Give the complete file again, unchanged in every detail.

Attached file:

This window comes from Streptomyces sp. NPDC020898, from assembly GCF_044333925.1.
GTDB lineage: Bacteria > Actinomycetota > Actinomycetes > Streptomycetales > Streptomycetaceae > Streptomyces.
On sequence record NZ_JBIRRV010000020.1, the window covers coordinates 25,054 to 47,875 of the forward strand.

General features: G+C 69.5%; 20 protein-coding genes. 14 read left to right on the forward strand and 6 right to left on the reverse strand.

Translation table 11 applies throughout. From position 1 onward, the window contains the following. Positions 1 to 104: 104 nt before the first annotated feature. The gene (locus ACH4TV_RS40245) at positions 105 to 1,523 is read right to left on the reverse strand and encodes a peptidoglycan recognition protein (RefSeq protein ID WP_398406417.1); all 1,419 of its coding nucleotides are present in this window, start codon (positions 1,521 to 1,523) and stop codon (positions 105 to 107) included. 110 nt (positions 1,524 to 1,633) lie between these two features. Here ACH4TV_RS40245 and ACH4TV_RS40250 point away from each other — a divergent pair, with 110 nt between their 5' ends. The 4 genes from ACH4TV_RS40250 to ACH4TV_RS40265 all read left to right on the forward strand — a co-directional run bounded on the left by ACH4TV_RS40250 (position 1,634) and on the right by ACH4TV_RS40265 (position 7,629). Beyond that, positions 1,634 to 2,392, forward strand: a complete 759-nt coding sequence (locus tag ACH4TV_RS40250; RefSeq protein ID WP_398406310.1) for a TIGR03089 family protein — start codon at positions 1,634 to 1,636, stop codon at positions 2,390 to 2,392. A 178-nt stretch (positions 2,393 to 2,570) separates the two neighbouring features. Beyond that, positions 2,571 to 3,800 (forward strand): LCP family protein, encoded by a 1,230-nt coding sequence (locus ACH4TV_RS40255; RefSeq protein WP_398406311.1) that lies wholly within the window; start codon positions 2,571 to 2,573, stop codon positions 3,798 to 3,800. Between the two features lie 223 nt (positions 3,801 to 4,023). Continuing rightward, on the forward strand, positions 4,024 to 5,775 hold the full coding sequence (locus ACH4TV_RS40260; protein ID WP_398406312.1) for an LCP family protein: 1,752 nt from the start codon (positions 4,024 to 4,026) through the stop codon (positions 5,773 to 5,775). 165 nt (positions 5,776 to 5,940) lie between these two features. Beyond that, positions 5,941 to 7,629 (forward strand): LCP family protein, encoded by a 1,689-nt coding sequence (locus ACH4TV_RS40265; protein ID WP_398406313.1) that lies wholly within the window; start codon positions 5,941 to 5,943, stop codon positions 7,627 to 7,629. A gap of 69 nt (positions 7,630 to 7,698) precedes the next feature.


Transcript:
This window comes from Streptomyces sp. NPDC020898, from assembly GCF_044333925.1.
GTDB lineage: Bacteria > Actinomycetota > Actinomycetes > Streptomycetales > Streptomycetaceae > Streptomyces.
On sequence record NZ_JBIRRV010000020.1, the window covers coordinates 25,054 to 47,875 of the forward strand.

General features: G+C 69.5%; 20 protein-coding genes. 14 read left to right on the forward strand and 6 right to left on the reverse strand.

Translation table 11 applies throughout. From position 1 onward, the window contains the following. Positions 1 to 104: 104 nt before the first annotated feature. The gene (locus ACH4TV_RS40245) at positions 105 to 1,523 is read right to left on the reverse strand and encodes a peptidoglycan recognition protein (RefSeq protein ID WP_398406417.1); all 1,419 of its coding nucleotides are present in this window, start codon (positions 1,521 to 1,523) and stop codon (positions 105 to 107) included. 110 nt (positions 1,524 to 1,633) lie between these two features. Here ACH4TV_RS40245 and ACH4TV_RS40250 point away from each other — a divergent pair, with 110 nt between their 5' ends. The 4 genes from ACH4TV_RS40250 to ACH4TV_RS40265 all read left to right on the forward strand — a co-directional run bounded on the left by ACH4TV_RS40250 (position 1,634) and on the right by ACH4TV_RS40265 (position 7,629). Beyond that, positions 1,634 to 2,392, forward strand: a complete 759-nt coding sequence (locus tag ACH4TV_RS40250; RefSeq protein ID WP_398406310.1) for a TIGR03089 family protein — start codon at positions 1,634 to 1,636, stop codon at positions 2,390 to 2,392. A 178-nt stretch (positions 2,393 to 2,570) separates the two neighbouring features. Beyond that, positions 2,571 to 3,800 (forward strand): LCP family protein, encoded by a 1,230-nt coding sequence (locus ACH4TV_RS40255; RefSeq protein WP_398406311.1) that lies wholly within the window; start codon positions 2,571 to 2,573, stop codon positions 3,798 to 3,800. Between the two features lie 223 nt (positions 3,801 to 4,023). Continuing rightward, on the forward strand, positions 4,024 to 5,775 hold the full coding sequence (locus ACH4TV_RS40260; protein ID WP_398406312.1) for an LCP family protein: 1,752 nt from the start codon (positions 4,024 to 4,026) through the stop codon (positions 5,773 to 5,775). 165 nt (positions 5,776 to 5,940) lie between these two features. Beyond that, positions 5,941 to 7,629 (forward strand): LCP family protein, encoded by a 1,689-nt coding sequence (locus ACH4TV_RS40265; protein ID WP_398406313.1) that lies wholly within the window; start codon positions 5,941 to 5,943, stop codon positions 7,627 to 7,629. A gap of 69 nt (positions 7,630 to 7,698) precedes the next feature.